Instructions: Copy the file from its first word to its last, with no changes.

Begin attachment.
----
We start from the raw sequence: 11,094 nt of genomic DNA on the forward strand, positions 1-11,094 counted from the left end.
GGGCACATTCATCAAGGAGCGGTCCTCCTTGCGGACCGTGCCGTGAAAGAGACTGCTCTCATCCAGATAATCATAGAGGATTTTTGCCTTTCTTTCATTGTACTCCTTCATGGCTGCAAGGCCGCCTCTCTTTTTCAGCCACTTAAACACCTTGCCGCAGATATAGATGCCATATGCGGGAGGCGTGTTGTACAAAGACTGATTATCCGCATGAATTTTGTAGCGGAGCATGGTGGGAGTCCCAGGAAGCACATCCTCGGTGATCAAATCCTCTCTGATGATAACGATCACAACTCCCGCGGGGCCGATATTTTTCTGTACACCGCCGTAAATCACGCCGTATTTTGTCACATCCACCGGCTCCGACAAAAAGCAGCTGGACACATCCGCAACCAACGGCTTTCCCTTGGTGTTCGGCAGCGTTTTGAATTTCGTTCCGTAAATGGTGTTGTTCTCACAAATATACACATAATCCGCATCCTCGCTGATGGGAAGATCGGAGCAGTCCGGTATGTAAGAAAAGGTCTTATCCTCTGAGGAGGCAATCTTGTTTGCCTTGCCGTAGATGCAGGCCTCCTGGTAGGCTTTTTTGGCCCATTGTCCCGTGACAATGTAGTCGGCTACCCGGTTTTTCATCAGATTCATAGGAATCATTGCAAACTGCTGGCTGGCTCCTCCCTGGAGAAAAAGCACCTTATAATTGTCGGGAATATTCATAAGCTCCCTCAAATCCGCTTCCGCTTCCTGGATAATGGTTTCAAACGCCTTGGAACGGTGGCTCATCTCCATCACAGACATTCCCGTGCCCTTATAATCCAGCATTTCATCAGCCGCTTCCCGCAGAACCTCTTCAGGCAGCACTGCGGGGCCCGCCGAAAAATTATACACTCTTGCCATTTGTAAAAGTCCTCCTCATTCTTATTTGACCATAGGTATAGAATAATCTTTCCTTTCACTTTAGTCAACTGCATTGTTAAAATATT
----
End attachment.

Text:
We start from the raw sequence: 11,094 nt of genomic DNA on the forward strand, positions 1-11,094 counted from the left end.
GGGCACATTCATCAAGGAGCGGTCCTCCTTGCGGACCGTGCCGTGAAAGAGACTGCTCTCATCCAGATAATCATAGAGGATTTTTGCCTTTCTTTCATTGTACTCCTTCATGGCTGCAAGGCCGCCTCTCTTTTTCAGCCACTTAAACACCTTGCCGCAGATATAGATGCCATATGCGGGAGGCGTGTTGTACAAAGACTGATTATCCGCATGAATTTTGTAGCGGAGCATGGTGGGAGTCCCAGGAAGCACATCCTCGGTGATCAAATCCTCTCTGATGATAACGATCACAACTCCCGCGGGGCCGATATTTTTCTGTACACCGCCGTAAATCACGCCGTATTTTGTCACATCCACCGGCTCCGACAAAAAGCAGCTGGACACATCCGCAACCAACGGCTTTCCCTTGGTGTTCGGCAGCGTTTTGAATTTCGTTCCGTAAATGGTGTTGTTCTCACAAATATACACATAATCCGCATCCTCGCTGATGGGAAGATCGGAGCAGTCCGGTATGTAAGAAAAGGTCTTATCCTCTGAGGAGGCAATCTTGTTTGCCTTGCCGTAGATGCAGGCCTCCTGGTAGGCTTTTTTGGCCCATTGTCCCGTGACAATGTAGTCGGCTACCCGGTTTTTCATCAGATTCATAGGAATCATTGCAAACTGCTGGCTGGCTCCTCCCTGGAGAAAAAGCACCTTATAATTGTCGGGAATATTCATAAGCTCCCTCAAATCCGCTTCCGCTTCCTGGATAATGGTTTCAAACGCCTTGGAACGGTGGCTCATCTCCATCACAGACATTCCCGTGCCCTTATAATCCAGCATTTCATCAGCCGCTTCCCGCAGAACCTCTTCAGGCAGCACTGCGGGGCCCGCCGAAAAATTATACACTCTTGCCATTTGTAAAAGTCCTCCTCATTCTTATTTGACCATAGGTATAGAATAATCTTTCCTTTCACTTTAGTCAACTGCATTGTTAAAATATT